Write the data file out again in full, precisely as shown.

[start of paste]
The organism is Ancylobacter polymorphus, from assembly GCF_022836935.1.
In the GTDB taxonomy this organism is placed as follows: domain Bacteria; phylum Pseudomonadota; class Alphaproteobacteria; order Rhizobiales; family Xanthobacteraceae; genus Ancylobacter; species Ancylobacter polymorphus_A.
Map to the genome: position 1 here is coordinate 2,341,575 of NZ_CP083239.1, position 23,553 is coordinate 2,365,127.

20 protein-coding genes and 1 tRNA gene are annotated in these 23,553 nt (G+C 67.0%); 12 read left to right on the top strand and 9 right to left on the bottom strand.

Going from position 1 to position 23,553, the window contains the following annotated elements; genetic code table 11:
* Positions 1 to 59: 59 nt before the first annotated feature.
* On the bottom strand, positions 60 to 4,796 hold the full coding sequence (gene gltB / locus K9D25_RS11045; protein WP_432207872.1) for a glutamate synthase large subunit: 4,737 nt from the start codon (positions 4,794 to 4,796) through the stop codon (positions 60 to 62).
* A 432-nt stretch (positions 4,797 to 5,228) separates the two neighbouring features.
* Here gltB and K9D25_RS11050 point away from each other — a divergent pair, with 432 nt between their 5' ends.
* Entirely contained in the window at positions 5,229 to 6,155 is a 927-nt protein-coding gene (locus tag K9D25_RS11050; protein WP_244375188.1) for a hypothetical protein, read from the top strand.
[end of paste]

The organism is Ancylobacter polymorphus, from assembly GCF_022836935.1.
In the GTDB taxonomy this organism is placed as follows: domain Bacteria; phylum Pseudomonadota; class Alphaproteobacteria; order Rhizobiales; family Xanthobacteraceae; genus Ancylobacter; species Ancylobacter polymorphus_A.
Map to the genome: position 1 here is coordinate 2,341,575 of NZ_CP083239.1, position 23,553 is coordinate 2,365,127.

20 protein-coding genes and 1 tRNA gene are annotated in these 23,553 nt (G+C 67.0%); 12 read left to right on the top strand and 9 right to left on the bottom strand.

Going from position 1 to position 23,553, the window contains the following annotated elements; genetic code table 11:
* Positions 1 to 59: 59 nt before the first annotated feature.
* On the bottom strand, positions 60 to 4,796 hold the full coding sequence (gene gltB / locus K9D25_RS11045; protein WP_432207872.1) for a glutamate synthase large subunit: 4,737 nt from the start codon (positions 4,794 to 4,796) through the stop codon (positions 60 to 62).
* A 432-nt stretch (positions 4,797 to 5,228) separates the two neighbouring features.
* Here gltB and K9D25_RS11050 point away from each other — a divergent pair, with 432 nt between their 5' ends.
* Entirely contained in the window at positions 5,229 to 6,155 is a 927-nt protein-coding gene (locus tag K9D25_RS11050; protein WP_244375188.1) for a hypothetical protein, read from the top strand.